This article was published in Australian Dictionary of Biography, Volume 16, (MUP), 2002
Michael Joseph Sullivan (1894-1974), bridge player, publicist and administrator, was born on 9 August 1894 at Christmas Creek, near Beaudesert, Queensland, elder son of Irish-born parents Martin Sullivan (d.1904), farmer, and his wife Mary, née Smith. Educated at Christmas Creek State School and St Joseph's College, Nudgee, Brisbane, Mick topped the senior commercial class in 1908 and gained first place in the Queensland shorthand examination. He then worked on the family farm. At St Joseph's Catholic Church, Christmas Creek, on 25 June 1919 he married Catherine Honora Cahill. In 1922 the farm was sold. He opened a furniture and sports store at Southport in partnership with his brother and became president (1924) of the local chamber of commerce. An able administrator, he helped to found the United South Coast Rugby League competition and the district tennis association.
Sullivan's wife died in 1930, leaving him with four children to raise. His business failed during the Depression and he moved to Brisbane. Unable to find permanent employment, he took a string of odd jobs. To sustain his spirit, he began to play auction bridge, and then contract bridge. In 1932 he and W. F. R. Boyce formed the Brisbane Bridge Club. A strong player, Sullivan won many State and national championships, including the Australia and New Zealand Olympiad (1937 and 1939) and—with Harold Hiley—the Australian open pairs championship (1943, 1950 and 1956). His articles in Brisbane and provincial newspapers, and his weekly radio programme with Boyce in 1941, helped to promote the game at the local level, and to provide him with a small income. He also ran a café in Brisbane for some years.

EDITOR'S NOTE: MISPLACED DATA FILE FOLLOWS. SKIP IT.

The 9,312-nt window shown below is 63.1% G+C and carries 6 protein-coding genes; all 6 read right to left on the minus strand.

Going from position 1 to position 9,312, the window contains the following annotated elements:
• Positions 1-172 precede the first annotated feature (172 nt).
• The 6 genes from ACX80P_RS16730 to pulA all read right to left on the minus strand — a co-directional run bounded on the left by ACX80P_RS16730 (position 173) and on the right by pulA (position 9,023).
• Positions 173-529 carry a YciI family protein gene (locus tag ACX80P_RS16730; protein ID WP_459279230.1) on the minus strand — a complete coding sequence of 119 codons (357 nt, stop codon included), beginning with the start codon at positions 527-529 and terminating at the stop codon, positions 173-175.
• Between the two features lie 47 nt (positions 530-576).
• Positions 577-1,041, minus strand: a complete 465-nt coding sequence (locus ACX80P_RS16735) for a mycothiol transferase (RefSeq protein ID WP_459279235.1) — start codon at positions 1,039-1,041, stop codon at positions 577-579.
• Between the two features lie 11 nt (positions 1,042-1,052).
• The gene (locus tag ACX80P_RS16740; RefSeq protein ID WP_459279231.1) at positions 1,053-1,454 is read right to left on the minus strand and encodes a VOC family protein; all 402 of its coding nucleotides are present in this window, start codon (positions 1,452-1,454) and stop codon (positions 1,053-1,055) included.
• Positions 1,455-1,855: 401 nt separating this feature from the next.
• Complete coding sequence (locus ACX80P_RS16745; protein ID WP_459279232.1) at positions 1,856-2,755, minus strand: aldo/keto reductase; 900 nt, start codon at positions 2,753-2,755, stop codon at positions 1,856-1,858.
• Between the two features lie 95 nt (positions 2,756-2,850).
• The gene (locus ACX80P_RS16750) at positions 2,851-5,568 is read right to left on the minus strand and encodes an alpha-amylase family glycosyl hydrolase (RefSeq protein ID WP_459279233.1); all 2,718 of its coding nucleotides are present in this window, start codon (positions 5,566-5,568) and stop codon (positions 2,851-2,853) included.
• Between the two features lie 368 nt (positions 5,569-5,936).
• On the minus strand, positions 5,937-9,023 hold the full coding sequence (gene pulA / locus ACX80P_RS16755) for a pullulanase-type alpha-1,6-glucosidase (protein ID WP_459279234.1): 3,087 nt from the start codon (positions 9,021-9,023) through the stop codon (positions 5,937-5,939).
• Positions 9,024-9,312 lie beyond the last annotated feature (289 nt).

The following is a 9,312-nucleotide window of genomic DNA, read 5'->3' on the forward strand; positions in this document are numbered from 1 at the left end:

Tournament director of the Queensland Bridge Association in 1938-52, Sullivan aimed to bring Australia into international competition. Although 'world championships' were occasionally held, participation was confined to a few select countries. Sullivan was convinced that Australian players could compete at international level. His articles in the American Bridge World, the British Bridge Magazine and the European Bridge Review urged the establishment of a genuinely international bridge organization and a genuinely open world championship. To demonstrate the level of skill of Australian players he organized a world par contest in 1951 in conjunction with the fiftieth anniversary of Australian Federation. Prepared in advance with particular problems to be solved, hands were sent to venues in Australia and overseas to be played simultaneously. The standard of hands came as a revelation to foreign contestants, though typical of those used locally. Australian players won first, second and fourth places.
In 1958 Sullivan represented the Australian Bridge Council at a meeting in Oslo that led to the formation of the World Bridge Federation. Appointed to its inaugural council, he chaired the constitution committee. In 1960 he helped to set up, and played in, the international bridge Olympiad at Turin, Italy. He was involved in planning the W.B.F. par championships in 1961 and 1963, and was joint-formulator (1963) of the rules of par point contract bridge. In July 1974 he was made an honorary life member of the Australian Bridge Federation. Survived by his son and two of his three daughters, he died on 29 December 1974 at Beaudesert and was buried in Christmas Creek cemetery.
Cathy Chua, 'Sullivan, Michael Joseph (1894–1974)', Australian Dictionary of Biography, National Centre of Biography, Australian National University, http://adb.anu.edu.au/biography/sullivan-michael-joseph-11801/text21113, published in hardcopy 2002, accessed online 31 July 2014.
This article was first published in hardcopy in Australian Dictionary of Biography, Volume 16, (MUP), 2002